Comptroller of Customs, Ali absent at Senate Public Hearing

Rtd. Col. Hameed Ali
Rtd. Col. Hameed Ali

Col. Hameed Ibrahim Ali (retd), the Comptroller-General of Customs, was obviously absent yesterday at the Senate’s one day public hearing on the repeal of  Customs and Excise Management Bill.

Ali was invited alongside other stakeholders to be part of the public hearing, just as the Senate President, Bukola Saraki, was said to have frowned on his absence when the Minister of Works, Housing and Power, Babatunde Fashola, other Chief Executive Officers honoured the Senate to attend public hearings.
But the Customs boss failed to come for such a very germane and facts-finding hearing to build the country.
This is just as the Senate has vowed to repeal the 54-year-old law establishing the Customs, which the Senate described as not only obsolete, but also fraught with loopholes for revenue leakages.
Declaring open the public hearing, Senate President, Bukola Saraki, who said the nation must get it right by ensuring that Customs did what it ought to do as a revenue generating agency, stressed that some of the laws guiding the agency’s operation were already outdated and due for a repeal.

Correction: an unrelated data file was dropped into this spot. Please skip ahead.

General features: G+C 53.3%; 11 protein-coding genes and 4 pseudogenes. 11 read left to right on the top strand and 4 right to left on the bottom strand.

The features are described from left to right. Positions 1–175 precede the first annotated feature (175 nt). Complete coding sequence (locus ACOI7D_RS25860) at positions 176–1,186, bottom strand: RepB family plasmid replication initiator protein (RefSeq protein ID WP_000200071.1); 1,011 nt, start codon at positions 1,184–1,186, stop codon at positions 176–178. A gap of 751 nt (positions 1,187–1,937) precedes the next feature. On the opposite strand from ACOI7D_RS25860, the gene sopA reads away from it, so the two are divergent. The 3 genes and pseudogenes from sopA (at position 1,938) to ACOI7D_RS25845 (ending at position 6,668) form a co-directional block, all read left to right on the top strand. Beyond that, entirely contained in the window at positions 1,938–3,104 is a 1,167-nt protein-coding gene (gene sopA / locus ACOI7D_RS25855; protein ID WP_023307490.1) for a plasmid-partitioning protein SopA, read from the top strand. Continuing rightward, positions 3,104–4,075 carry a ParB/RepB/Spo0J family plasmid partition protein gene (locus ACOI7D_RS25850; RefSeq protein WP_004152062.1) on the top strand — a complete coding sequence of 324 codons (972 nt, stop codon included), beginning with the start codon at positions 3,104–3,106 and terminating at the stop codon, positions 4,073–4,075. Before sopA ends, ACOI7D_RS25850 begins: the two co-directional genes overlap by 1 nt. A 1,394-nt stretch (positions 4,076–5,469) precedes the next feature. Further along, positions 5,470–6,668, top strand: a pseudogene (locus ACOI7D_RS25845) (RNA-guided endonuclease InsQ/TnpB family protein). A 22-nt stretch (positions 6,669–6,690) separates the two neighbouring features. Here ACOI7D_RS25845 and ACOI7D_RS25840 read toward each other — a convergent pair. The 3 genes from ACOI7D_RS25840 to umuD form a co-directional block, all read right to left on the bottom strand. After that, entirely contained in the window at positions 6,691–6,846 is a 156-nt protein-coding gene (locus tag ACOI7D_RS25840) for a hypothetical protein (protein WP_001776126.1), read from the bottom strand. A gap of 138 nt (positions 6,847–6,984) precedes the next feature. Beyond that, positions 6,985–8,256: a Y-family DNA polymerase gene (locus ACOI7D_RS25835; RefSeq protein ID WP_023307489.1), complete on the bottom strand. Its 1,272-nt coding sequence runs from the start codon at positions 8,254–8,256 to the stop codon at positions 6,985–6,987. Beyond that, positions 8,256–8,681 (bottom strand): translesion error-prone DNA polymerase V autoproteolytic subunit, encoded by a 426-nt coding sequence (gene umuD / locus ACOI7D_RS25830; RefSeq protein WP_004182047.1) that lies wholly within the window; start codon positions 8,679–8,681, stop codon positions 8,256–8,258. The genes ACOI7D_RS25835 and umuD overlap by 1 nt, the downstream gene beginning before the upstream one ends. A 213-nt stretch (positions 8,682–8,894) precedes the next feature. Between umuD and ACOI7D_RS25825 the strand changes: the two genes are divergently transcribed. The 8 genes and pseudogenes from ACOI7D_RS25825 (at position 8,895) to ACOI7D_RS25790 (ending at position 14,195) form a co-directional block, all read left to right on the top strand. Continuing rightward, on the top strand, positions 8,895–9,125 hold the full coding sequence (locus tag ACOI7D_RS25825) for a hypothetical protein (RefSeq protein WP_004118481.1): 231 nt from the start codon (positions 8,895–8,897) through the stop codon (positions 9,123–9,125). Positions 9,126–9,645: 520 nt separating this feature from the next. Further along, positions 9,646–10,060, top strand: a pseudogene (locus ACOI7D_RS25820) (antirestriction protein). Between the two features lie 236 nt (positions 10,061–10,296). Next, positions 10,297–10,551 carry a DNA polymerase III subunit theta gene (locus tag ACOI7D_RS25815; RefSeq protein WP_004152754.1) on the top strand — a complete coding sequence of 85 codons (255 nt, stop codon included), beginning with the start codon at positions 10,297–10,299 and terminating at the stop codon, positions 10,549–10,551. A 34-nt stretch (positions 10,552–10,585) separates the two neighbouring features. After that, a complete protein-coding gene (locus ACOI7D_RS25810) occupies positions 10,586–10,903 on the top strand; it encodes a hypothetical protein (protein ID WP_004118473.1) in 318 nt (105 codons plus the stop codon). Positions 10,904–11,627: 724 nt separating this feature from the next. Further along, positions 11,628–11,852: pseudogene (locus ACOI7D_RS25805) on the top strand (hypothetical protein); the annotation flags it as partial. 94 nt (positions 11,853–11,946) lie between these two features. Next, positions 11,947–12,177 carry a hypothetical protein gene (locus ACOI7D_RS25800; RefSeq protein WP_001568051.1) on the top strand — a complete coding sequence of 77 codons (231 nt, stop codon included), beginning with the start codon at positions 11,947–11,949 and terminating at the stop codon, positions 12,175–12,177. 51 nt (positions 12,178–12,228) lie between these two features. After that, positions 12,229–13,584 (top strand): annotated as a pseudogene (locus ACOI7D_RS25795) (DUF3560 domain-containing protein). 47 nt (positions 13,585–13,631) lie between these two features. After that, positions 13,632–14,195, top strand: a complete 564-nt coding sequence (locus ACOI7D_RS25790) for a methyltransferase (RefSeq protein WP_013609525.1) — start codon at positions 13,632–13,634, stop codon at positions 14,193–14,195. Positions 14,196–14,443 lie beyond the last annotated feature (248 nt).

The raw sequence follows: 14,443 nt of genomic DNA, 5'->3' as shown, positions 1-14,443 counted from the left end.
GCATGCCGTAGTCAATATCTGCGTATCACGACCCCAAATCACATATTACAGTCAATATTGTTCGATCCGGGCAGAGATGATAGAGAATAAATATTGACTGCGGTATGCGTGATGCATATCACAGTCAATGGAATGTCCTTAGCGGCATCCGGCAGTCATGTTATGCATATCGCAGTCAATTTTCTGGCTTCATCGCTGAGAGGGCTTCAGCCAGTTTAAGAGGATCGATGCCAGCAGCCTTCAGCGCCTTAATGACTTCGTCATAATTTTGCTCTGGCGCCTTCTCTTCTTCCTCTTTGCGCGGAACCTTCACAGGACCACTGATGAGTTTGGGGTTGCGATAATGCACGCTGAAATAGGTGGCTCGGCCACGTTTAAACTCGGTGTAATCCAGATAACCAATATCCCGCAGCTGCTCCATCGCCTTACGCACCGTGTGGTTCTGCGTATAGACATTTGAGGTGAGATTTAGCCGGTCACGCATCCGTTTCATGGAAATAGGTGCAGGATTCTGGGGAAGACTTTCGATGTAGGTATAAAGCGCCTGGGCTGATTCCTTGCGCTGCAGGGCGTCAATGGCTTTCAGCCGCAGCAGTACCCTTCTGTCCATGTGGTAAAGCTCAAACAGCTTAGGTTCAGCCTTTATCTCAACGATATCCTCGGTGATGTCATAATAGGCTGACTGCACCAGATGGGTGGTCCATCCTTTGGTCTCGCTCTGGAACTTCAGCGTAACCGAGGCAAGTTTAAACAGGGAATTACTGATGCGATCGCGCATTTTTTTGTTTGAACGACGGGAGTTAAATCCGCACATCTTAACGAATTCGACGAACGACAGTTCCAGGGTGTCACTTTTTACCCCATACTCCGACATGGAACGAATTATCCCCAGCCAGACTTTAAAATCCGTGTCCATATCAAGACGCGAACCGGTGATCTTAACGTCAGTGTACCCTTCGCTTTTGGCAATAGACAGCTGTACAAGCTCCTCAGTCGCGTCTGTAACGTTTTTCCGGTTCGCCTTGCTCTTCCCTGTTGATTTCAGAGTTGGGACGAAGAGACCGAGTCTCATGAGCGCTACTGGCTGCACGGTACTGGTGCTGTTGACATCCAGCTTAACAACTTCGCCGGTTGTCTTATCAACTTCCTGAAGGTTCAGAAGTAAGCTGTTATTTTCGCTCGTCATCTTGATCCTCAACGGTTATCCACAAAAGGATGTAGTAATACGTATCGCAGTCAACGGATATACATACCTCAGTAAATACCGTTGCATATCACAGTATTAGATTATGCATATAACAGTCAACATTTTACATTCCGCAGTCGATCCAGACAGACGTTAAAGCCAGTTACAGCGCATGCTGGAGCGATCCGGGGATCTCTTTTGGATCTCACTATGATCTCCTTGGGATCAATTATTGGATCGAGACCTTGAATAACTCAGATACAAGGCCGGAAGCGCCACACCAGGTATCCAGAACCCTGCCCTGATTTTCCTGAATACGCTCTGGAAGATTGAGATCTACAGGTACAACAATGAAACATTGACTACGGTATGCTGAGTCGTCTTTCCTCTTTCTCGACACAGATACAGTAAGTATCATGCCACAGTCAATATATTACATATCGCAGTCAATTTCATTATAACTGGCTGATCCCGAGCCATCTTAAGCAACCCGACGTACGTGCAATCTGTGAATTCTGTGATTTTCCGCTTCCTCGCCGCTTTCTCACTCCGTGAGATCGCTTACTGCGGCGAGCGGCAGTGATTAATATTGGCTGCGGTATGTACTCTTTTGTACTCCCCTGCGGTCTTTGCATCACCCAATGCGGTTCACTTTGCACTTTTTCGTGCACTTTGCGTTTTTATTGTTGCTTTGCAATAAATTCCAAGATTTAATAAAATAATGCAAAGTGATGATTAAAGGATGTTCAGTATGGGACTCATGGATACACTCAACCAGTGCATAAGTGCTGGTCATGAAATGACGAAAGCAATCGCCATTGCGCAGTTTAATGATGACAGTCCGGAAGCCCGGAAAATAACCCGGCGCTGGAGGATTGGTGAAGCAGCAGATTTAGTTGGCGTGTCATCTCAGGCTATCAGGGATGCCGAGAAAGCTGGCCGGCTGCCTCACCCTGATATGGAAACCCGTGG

The public hearing was on the bill on Customs and Excise Management Act (Repeal and Re-enactment) 2016.
Saraki urged the Senator Hope Uzodinma-led Committee on Customs, Excise and Tariff to hasten its job, saying the Senate would pass the Bill before the lawmakers go on recess.
Saraki said: “The 8th Senate is determined to ensure that no stone is left unturned in ensuring that the Customs and Excise department plays the pivotal role it is expected to  play as a major funder of the federal budget.
‘’It is for this reason that we waste no time in assigning the proposed bill to the Committee on Customs and Excise for immediate action.
“It is for the very critical role that the Custom plays  in the economic and security life of our country that we have made this bill one of our key priority bills.
“The Customs remains one of the most important sources of government revenues. With government revenues dwindling rapidly at a time when we have so much to do, this has further made the need for us to block all leakages and possible inefficiency points in our revenue profile an urgent national duty.’’

Related posts